Eliminate the Office of National Drug Control Policy (ONDCP).
    The legislation that congress used to create the Office of National Drug Control Policy (ONDCP), also known as the Drug Czar’s office, requires that the ONDCP reject any attempts to reform laws for any substances on the List of Controlled Substances.
    Because of this restriction, the ONDCP has shown time and again that it is willing to lie and distort facts in order to fulfill that mandate. This behavior by the ONDCP is un-American and immoral, and should not be allowed in a free and democratic society.
    This petition requests that the ONDCP be eliminated.

  9. Sorry, not signing this one. Marijuana should not even be on Schedule II. It is non-toxic and should be at even a lower rank than Schedule II. Try no schedule at all.

  10. So much injustice, pain, suffering, unnecessary death, family disruption, loss of livelihood ect have occurred in the persecution of the god given cannabis plant. This government can’t find a rock big enough to hide under. God help those tards when the truth comes out. READ RICK SIMPSONS STORY FOLKS,spread the WORD—>FREE THE WEED.

    a while ago, i contracted a terrible stomach virus. the nausea, vomiting, and, aches, were all i could handle for several days. smoking marijuana helped the nausea, improved appetite, stopped the steady aches, and lifted my mood.

  12. I am surpized that someone has not used the arguement they the did back in 1930 to repeal alcohol consunption.That the gouverment would recieve an indredible amount of taxes and it would also create thousands of jobs…growing, protection, tucking, sales, packageing……

  13. What is a Genesist?
    A Genesist is someone who believes in God – and – God’s Sacrament [cannabis]. There are 3,141 Genesist Colonies in the United States [a Colony is a county].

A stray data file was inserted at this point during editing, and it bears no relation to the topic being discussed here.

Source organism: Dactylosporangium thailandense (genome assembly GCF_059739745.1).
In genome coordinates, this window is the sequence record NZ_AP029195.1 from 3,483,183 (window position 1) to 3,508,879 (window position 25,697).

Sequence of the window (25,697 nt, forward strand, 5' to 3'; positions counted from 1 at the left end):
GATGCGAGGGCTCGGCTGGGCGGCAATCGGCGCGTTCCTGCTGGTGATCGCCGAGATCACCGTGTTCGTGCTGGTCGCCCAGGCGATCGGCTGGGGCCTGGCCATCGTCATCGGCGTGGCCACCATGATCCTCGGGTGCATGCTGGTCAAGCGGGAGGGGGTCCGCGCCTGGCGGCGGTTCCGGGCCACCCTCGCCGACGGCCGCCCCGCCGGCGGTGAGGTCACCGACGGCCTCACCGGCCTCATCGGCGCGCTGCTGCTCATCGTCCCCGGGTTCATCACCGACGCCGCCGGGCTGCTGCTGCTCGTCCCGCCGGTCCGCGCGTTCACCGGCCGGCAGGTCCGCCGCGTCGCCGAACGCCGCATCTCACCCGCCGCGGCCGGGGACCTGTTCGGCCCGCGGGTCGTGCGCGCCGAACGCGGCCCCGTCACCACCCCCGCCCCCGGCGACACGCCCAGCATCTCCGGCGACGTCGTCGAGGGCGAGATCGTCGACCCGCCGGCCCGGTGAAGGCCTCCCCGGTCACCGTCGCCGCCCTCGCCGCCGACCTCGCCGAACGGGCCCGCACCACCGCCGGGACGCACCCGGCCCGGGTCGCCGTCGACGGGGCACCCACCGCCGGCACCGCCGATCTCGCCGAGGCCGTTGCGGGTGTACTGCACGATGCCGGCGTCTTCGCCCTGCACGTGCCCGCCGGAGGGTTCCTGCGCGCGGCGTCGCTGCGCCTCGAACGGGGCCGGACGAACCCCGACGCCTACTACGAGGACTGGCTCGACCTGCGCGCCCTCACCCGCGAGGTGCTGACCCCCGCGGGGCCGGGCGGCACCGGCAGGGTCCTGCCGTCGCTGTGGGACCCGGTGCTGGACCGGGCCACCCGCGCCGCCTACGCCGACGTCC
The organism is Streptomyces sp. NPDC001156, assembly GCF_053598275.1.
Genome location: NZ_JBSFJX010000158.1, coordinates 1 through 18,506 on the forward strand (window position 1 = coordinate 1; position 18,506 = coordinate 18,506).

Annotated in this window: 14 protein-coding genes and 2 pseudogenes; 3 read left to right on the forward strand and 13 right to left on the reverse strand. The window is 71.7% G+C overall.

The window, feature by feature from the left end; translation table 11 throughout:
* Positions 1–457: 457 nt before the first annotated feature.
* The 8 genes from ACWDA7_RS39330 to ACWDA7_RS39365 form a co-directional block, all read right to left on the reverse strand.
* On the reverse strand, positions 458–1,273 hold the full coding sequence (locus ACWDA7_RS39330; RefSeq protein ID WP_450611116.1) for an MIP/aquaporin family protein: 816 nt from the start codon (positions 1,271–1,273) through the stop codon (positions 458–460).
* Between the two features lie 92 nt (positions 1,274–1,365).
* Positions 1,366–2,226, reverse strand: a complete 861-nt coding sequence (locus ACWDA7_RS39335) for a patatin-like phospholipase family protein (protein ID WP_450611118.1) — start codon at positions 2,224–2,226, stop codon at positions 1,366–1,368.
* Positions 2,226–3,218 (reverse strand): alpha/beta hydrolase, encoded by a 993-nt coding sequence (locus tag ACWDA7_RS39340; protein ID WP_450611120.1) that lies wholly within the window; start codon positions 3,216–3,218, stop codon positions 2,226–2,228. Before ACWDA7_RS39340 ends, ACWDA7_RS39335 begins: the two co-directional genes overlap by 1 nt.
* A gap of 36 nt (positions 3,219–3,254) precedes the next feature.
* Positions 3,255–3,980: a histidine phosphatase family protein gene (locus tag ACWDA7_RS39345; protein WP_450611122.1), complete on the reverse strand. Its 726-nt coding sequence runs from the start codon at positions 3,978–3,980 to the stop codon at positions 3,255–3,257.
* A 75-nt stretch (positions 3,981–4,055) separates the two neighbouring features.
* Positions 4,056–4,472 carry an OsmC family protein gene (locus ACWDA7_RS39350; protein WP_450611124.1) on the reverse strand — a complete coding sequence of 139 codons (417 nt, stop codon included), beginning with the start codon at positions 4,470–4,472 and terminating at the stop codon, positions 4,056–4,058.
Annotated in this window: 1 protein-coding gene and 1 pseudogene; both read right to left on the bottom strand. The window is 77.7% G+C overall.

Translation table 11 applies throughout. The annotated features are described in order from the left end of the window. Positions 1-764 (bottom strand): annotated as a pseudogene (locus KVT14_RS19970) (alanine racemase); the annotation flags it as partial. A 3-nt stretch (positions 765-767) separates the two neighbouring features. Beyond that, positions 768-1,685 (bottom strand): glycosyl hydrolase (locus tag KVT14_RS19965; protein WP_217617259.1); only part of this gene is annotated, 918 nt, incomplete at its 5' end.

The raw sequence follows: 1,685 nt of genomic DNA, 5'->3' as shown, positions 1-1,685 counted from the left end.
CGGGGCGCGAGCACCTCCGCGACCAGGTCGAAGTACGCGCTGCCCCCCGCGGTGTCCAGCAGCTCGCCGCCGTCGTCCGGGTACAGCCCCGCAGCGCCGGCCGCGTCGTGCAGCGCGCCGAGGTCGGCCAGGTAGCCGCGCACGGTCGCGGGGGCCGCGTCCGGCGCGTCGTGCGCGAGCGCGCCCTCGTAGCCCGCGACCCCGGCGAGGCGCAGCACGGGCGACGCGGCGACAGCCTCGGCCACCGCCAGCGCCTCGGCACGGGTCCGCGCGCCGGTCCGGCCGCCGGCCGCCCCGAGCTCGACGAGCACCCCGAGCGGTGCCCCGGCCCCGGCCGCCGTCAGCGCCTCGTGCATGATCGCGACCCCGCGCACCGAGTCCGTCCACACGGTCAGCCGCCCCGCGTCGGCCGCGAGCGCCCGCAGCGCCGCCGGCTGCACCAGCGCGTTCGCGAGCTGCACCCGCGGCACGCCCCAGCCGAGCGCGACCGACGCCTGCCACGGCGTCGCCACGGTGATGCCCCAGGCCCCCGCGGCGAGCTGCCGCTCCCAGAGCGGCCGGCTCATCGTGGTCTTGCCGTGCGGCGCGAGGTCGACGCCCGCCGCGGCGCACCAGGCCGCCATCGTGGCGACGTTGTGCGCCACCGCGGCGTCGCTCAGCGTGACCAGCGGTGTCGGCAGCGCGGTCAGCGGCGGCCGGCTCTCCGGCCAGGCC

14. take marijuana completely off the list of schedule drugs. it is a plant that when consumed receptors already in our body become active. nothing wrong with that.

  15. To avoid the appearance of improper influence, the White House may decline to address certain procurement, law enforcement, adjudicatory, or similar matters properly within the jurisdiction of federal departments or agencies, federal courts, or state and local government in its response to a petition.
    The White House reserves the right to change the time limits and signature thresholds and apply them to petitions created after the change has been published to this “Current thresholds” section:
    AS OF OCTOBER 3, 2011:
    To cross the first threshold and be searchable within, a petition must reach 150 signatures within 30 days.
    To cross the second threshold and require a response, a petition must reach 25,000 signatures within 30 days.

    I don’t know if this supercedes the 5,000 signature threshold as originally published. But the above statement should make it clear that even if we get 1,000,000 votes, the government can raise the threshold to 2 million, or flat out ignore us based on “improper influence”. It’s a sham, designed to inspire false hope. Revolution is right around the corner folks, and they are lining up on Wall Street as I speak.

  16. I am disabled …53 years old: Medical Marijuana I am fanatical about meds